Original title: Exhalaciones (Exhalations)

    Year: 2016

    Format: 16mm. Colour.

    Duration: 2’09”

    Screenplay: Marcos Jávega

    Live sound: Claudi Dosta

    Costumes: Emiliano Di Mola

    Make-up and hairdressing: Benjamín Pérez

    Synopsis: A forensic doctor and his young secretary are investigating the death of a corpse brought to the morgue in circumstances that relate it with a rare case of zoophilia and necrophilia.

    Cast: David Domingo & Antoni Amaya

Mar Ordonez (Palma, 13 February 1986) is a Barcelona-based artist who works with analogue photography and experimental video art. Principally known for portraying women from a singular viewpoint, her creations address issues such as identity, doubles and the body as a form of expression and language. Mar Ordonez continues the surrealist tradition both in her exploration of the unconscious and in the constant search for beauty. Her short films invite the viewer to become a voyeur of intimate and sometimes uncomfortable stories that swing between ironic exhibitionism, the theatre of the absurd and dreams that turn into nightmares.

http://www.marordonez.com/

 

Account must be taken of the depth of the dream. For the most part I retain only what I can glean from its most superficial layers. What I most enjoy contemplating about a dream is everything that sinks back below the surface in a waking state, everything I have forgotten about my activities in the course of the preceding day, dark foliage, stupid branches. In “reality,” likewise, I prefer to fall.

André Breton, First Surrealist Manifesto

Marcel Duchamp said that “words have absolutely no possibility of expressing anything; as soon as we start putting our thoughts into words and sentences everything gets distorted”. He was not the only one who thought this way; Samuel Beckett had a similar opinion—“Every word is like an unnecessary stain on silence and nothingness”—though well aware of the impossibility of relinquishing them: “Words are all we have.” The constant challenge of communication with words puts the limits of language to the test, showing up its weaknesses but also showing its numerous virtues. Likewise, the use of the image, be it static or moving, raises dilemmas of a similar kind. In an epoch characterized by the overproduction of information, whether in the form of striking images or stunning tweets or posts in the social media, blind faith in the supposed objectivity of this information can lead to more than one misunderstanding, resulting in disappointment or even a constant feeling of helplessness. The solution—if there is one—could lie in the pages of the surrealist manifest that Breton wrote in 1924, and in insistence on the importance of dreams in structuring an increasingly elusive and harried reality.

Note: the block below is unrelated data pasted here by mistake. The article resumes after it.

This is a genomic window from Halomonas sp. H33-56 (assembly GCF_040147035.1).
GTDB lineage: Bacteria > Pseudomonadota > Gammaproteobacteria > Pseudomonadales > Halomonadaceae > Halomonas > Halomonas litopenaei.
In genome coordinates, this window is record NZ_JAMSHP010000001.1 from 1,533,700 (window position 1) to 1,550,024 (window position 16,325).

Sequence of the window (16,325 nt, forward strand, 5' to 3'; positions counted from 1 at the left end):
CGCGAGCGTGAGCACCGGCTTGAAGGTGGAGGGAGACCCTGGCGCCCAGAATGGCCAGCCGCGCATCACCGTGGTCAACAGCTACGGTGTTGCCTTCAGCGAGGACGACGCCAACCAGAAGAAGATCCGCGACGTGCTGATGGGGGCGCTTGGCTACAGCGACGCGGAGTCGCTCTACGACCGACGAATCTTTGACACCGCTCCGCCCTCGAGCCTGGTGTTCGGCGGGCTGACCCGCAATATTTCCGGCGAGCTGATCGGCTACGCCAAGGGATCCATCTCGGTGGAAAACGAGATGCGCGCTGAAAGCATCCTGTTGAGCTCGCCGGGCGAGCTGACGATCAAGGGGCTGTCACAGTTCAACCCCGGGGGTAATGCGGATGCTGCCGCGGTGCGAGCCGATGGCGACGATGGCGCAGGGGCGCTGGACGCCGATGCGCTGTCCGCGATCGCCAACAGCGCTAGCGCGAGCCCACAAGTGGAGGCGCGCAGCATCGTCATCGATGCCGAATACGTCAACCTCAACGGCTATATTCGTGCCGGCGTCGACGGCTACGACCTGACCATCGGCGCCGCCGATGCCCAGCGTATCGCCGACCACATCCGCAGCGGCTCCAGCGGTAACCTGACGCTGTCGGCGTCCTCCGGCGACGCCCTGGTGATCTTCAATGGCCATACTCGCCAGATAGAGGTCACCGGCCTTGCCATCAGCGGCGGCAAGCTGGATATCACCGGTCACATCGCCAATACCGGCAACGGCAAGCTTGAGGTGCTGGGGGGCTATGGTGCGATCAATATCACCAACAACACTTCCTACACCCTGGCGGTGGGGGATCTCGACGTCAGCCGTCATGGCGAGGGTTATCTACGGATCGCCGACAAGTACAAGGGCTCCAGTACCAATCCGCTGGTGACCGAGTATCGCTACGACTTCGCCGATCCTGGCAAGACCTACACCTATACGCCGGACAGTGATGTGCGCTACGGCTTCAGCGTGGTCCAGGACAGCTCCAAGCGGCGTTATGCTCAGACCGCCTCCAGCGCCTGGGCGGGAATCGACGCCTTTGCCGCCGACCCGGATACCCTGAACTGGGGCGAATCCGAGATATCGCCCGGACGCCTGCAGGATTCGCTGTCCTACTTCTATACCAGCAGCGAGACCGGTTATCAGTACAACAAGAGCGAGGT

The work of Mar Ordonez picks up the proposal made almost a hundred years ago by the surrealists and uses some of their precepts freely and thought-provokingly to interpret a constantly changing and evolving world. Ordonez realizes that the work is not produced solely by the so-called artist, but that the role of the spectator is also fundamental as that of the person who concludes it (if it is possible to “conclude” a work) by giving it one or several meanings. Some of her works, just 15 seconds long, are presented to the spectator as a kind of Western haiku (many of them in black and white) that uses the cinema image (often Super 8 or 16mm) to transmit a short scene, a fleeting sensation, that may be interpreted in numerous ways by a probing spectator. The (self)portrait, representation, identity, gender, beauty and the search for the unconscious are frequent elements in her work. Using a subtle irony, not without a touch of melancholy that takes us back to the seventies, eighties or even nineties, when the Internet had not yet transformed our lives. Using the techniques of the analogue era in a predominantly digital, precipitate and binary context. Exploring the limits of the body as an element for reflection. Knowing, in short, that the contemporary spectator is transformed with each passing minute.

Marla Jacarilla (Visual artist and writer)